Thirteen may not be a lucky number for many people, but it must be for Sue Grafton.
Her thirteenth Kinsey Millhone mystery, M IS FOR MALICE, is one of the best of her private investigator whodunits. Starting with A IS FOR ALIBI, Grafton is working her way through the alphabet full of titles. This is the thirteenth letter, and she's in full force.
As with her previous novels, Grafton successfully weaves Kinsey's life into the case she's investigating. Her former lover and a handful of new cousins show up --- and a touch of depression has set in for Kinsey. Despite these new emotional entanglements, Kinsey remains the loveable, cantankerous crab Grafton fans have come to love.
You might think she needs a new sweater and a good, home-cooked meal, but Kinsey's intuitive observations and wily mind make her one of the most intriguing PI's in fiction today. She's certainly the woman I would want for the job.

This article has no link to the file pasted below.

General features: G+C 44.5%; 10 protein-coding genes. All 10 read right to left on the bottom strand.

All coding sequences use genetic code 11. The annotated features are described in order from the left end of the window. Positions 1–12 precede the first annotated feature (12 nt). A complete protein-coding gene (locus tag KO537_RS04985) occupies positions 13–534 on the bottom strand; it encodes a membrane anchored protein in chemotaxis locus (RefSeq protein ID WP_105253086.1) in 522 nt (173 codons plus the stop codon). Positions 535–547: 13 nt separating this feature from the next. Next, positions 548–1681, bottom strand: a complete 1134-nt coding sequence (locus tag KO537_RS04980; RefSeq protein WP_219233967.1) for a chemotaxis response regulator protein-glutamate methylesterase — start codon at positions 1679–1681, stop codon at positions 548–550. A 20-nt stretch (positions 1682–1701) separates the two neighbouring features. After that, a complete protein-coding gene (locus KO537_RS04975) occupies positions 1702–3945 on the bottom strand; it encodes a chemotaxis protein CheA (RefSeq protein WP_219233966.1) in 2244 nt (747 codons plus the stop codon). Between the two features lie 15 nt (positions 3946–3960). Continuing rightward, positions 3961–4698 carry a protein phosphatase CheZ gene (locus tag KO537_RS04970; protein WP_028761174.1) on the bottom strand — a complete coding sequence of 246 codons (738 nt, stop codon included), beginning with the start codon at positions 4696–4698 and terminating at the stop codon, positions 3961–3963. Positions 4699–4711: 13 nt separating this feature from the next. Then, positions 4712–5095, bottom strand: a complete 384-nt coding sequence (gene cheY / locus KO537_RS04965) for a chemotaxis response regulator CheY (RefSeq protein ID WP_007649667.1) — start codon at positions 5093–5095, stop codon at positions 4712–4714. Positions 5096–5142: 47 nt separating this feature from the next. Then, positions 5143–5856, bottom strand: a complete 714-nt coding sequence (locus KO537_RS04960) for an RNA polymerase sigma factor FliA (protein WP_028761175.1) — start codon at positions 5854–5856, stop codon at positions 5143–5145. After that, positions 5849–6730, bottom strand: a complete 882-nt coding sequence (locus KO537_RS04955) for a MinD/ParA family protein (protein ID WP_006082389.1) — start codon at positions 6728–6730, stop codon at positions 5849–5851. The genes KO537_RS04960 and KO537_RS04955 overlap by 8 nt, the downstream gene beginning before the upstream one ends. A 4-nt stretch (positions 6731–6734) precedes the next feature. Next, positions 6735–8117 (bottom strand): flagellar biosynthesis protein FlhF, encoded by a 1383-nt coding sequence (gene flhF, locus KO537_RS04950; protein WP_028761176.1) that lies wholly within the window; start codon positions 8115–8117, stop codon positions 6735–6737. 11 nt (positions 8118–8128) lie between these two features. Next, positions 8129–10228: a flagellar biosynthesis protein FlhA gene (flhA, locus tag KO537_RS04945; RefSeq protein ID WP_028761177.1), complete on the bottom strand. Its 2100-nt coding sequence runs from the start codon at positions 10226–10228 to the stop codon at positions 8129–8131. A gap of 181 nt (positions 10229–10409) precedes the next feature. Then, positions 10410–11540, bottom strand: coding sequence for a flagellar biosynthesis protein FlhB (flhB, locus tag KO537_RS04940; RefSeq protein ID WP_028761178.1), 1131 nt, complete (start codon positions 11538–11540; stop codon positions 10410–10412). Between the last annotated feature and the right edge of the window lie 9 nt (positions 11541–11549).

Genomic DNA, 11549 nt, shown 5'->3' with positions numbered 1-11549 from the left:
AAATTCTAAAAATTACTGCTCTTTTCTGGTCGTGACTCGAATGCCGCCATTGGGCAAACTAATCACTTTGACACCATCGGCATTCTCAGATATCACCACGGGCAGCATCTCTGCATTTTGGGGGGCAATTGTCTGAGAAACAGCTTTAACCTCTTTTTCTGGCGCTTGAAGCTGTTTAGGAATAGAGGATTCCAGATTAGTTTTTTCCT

In M IS FOR MALICE, Kinsey is hired to track down the long lost fourth brother (Guy) of the Malek family. Dad has died, and each brother stands to inherit several million dollars --- or so says the only will they've found. The other three brothers don't believe their dad intended to leave Guy anything since dear old dad kicked the hard-to-handle Guy out of the house 18 years earlier with a piddling pay off. Kinsey finds Guy pretty easily --- and he's completely cured of drinking and drugging; he's found God and become a born-again Christian in a small town where he works as a handyman.
Guy returns home to a not so welcoming homecoming. There's a lot of money involved. But would someone really murder for it? The evidence seems to say yes. But as any Grafton fan knows, there's a lot more to her carefully constructed motives for murder than meets the eye.
Reading a mystery for me is like doing a puzzle --- when will the pieces fit together? Grafton's M puzzled me so much I was convinced I'd figured out who was going to do the murder before it even happened! I even told a friend I feared that Grafton had lost her touch because I was convinced I knew the outcome before 75 pages had flipped by.
Was I ever wrong!
Grafton's touch is stronger than ever in M IS FOR MALICE. I was relieved to feel stupid for my conceit when I reached the end and learned the true motive.
And is it ever malicious.
Reviewed by Jennifer Levitsky on January 22, 2011